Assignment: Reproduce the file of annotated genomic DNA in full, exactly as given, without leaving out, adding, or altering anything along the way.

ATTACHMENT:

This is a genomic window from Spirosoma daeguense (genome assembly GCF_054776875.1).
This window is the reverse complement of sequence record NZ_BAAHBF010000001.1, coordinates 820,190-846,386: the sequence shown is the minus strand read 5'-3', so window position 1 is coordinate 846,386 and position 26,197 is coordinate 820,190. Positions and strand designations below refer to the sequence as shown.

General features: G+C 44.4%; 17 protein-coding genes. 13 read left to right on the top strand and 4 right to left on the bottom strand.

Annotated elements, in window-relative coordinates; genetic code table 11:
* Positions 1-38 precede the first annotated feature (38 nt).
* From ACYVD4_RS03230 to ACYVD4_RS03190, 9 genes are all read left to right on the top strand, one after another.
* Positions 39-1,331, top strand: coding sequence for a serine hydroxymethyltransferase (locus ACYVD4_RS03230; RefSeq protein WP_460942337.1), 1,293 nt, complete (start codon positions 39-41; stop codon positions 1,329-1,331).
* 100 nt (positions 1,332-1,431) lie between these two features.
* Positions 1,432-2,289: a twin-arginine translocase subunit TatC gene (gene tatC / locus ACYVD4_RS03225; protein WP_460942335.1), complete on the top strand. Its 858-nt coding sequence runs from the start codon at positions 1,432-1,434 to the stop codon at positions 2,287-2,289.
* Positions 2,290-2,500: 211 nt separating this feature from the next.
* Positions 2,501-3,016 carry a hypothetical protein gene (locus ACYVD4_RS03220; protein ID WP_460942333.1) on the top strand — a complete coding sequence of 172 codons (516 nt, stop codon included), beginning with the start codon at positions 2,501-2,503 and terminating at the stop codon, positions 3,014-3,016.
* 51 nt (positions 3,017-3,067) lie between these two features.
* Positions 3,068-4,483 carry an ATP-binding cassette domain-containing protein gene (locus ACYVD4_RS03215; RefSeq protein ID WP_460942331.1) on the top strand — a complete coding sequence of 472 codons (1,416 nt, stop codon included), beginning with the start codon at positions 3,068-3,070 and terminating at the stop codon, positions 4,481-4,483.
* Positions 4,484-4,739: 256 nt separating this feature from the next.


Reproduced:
This is a genomic window from Spirosoma daeguense (genome assembly GCF_054776875.1).
This window is the reverse complement of sequence record NZ_BAAHBF010000001.1, coordinates 820,190-846,386: the sequence shown is the minus strand read 5'-3', so window position 1 is coordinate 846,386 and position 26,197 is coordinate 820,190. Positions and strand designations below refer to the sequence as shown.

General features: G+C 44.4%; 17 protein-coding genes. 13 read left to right on the top strand and 4 right to left on the bottom strand.

Annotated elements, in window-relative coordinates; genetic code table 11:
* Positions 1-38 precede the first annotated feature (38 nt).
* From ACYVD4_RS03230 to ACYVD4_RS03190, 9 genes are all read left to right on the top strand, one after another.
* Positions 39-1,331, top strand: coding sequence for a serine hydroxymethyltransferase (locus ACYVD4_RS03230; RefSeq protein WP_460942337.1), 1,293 nt, complete (start codon positions 39-41; stop codon positions 1,329-1,331).
* 100 nt (positions 1,332-1,431) lie between these two features.
* Positions 1,432-2,289: a twin-arginine translocase subunit TatC gene (gene tatC / locus ACYVD4_RS03225; protein WP_460942335.1), complete on the top strand. Its 858-nt coding sequence runs from the start codon at positions 1,432-1,434 to the stop codon at positions 2,287-2,289.
* Positions 2,290-2,500: 211 nt separating this feature from the next.
* Positions 2,501-3,016 carry a hypothetical protein gene (locus ACYVD4_RS03220; protein ID WP_460942333.1) on the top strand — a complete coding sequence of 172 codons (516 nt, stop codon included), beginning with the start codon at positions 2,501-2,503 and terminating at the stop codon, positions 3,014-3,016.
* 51 nt (positions 3,017-3,067) lie between these two features.
* Positions 3,068-4,483 carry an ATP-binding cassette domain-containing protein gene (locus ACYVD4_RS03215; RefSeq protein ID WP_460942331.1) on the top strand — a complete coding sequence of 472 codons (1,416 nt, stop codon included), beginning with the start codon at positions 3,068-3,070 and terminating at the stop codon, positions 4,481-4,483.
* Positions 4,484-4,739: 256 nt separating this feature from the next.